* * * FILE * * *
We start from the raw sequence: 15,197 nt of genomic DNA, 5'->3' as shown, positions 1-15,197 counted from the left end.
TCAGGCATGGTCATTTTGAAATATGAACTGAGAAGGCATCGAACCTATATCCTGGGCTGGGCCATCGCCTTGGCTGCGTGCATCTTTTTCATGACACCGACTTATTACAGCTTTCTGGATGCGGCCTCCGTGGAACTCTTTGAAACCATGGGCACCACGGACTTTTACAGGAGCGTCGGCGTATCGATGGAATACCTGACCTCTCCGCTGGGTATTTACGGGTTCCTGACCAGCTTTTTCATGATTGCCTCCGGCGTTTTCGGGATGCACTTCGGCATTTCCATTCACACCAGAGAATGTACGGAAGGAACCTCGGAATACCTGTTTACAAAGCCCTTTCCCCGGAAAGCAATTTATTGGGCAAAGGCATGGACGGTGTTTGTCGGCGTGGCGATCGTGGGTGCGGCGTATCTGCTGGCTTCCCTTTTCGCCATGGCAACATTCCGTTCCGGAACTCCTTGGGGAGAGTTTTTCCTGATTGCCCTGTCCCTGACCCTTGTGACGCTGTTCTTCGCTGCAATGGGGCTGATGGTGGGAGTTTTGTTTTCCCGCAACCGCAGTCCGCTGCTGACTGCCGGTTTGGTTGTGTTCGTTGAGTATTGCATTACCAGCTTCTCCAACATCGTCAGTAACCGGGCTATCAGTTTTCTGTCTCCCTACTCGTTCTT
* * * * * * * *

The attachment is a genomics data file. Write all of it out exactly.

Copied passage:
We start from the raw sequence: 15,197 nt of genomic DNA, 5'->3' as shown, positions 1-15,197 counted from the left end.
TCAGGCATGGTCATTTTGAAATATGAACTGAGAAGGCATCGAACCTATATCCTGGGCTGGGCCATCGCCTTGGCTGCGTGCATCTTTTTCATGACACCGACTTATTACAGCTTTCTGGATGCGGCCTCCGTGGAACTCTTTGAAACCATGGGCACCACGGACTTTTACAGGAGCGTCGGCGTATCGATGGAATACCTGACCTCTCCGCTGGGTATTTACGGGTTCCTGACCAGCTTTTTCATGATTGCCTCCGGCGTTTTCGGGATGCACTTCGGCATTTCCATTCACACCAGAGAATGTACGGAAGGAACCTCGGAATACCTGTTTACAAAGCCCTTTCCCCGGAAAGCAATTTATTGGGCAAAGGCATGGACGGTGTTTGTCGGCGTGGCGATCGTGGGTGCGGCGTATCTGCTGGCTTCCCTTTTCGCCATGGCAACATTCCGTTCCGGAACTCCTTGGGGAGAGTTTTTCCTGATTGCCCTGTCCCTGACCCTTGTGACGCTGTTCTTCGCTGCAATGGGGCTGATGGTGGGAGTTTTGTTTTCCCGCAACCGCAGTCCGCTGCTGACTGCCGGTTTGGTTGTGTTCGTTGAGTATTGCATTACCAGCTTCTCCAACATCGTCAGTAACCGGGCTATCAGTTTTCTGTCTCCCTACTCGTTCTT